Formula E on the Diriyah Street Circuit in Saudi Arabia. (Getty Images)

“It’s easy!” say the EV enthusiasts. “Use generators, like Formula E does!” It is a solution, of course; lug a small village of industrial-sized diesel generators to each venue to charge your grid, and away you go. You can see the issue here, of course – as did the Formula E PR team, who quickly had the generators converted to run on more environmentally friendly sugar-based glycerine once the green faux pas had hit the headlines. But if we’re converting those combustion engines to run plant-based fuels, why not just cut out the middle-man and stick it in the cars instead?

Now, assuming that a few trailers’ worth of generators is the way to go, and they’re filled with a suitably Greta-friendly fuel, how will they all generate enough power for a full day of circuit racing? A typical day’s timetable can easily be 9 or 10 races, each with 20–35 cars, meaning around 300 very rapid charges needed across the day’s line-up. That’s a lot of plug time, and while I’m not clever enough to work out all the amps and kilowatts that would take, a nice man on Twitter/X did, when I posed the question there. Short answer: They’re going to be sucking a lot of sugar, let’s put it that way. As for investing in fast chargers on such a scale at most circuits, it will require a significant seven-figure war chest, and the honest truth is, most of them just don’t have it, even if they could muster the required level of amps from the grid in the first place.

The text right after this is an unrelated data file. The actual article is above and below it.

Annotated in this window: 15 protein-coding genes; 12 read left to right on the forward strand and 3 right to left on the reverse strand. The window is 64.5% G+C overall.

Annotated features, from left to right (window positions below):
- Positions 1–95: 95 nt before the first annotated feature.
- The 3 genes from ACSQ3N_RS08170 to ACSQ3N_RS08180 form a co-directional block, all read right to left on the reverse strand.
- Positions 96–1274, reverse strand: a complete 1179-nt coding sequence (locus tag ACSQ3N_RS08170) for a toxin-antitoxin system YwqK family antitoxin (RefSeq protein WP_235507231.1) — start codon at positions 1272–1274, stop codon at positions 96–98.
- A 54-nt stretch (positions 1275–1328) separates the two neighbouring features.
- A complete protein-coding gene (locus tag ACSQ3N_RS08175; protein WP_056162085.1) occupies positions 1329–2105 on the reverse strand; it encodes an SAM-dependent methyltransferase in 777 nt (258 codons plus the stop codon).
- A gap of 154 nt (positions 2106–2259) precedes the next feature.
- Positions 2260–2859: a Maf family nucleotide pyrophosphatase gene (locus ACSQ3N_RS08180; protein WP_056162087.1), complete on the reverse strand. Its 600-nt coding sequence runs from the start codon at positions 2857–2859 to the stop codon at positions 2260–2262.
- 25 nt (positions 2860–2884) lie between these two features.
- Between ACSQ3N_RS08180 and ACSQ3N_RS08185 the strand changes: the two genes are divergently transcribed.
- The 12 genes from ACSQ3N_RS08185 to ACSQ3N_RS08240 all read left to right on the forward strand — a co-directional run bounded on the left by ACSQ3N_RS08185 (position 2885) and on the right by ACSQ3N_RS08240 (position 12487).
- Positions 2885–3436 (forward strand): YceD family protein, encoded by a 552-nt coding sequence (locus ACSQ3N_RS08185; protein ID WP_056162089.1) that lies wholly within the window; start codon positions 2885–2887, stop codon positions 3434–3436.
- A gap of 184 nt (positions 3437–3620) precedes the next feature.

Whisper-quiet Jaguar I-Pace eTrophy cars at the 2019 New York City ePrix. (John Lamparski/Getty Images)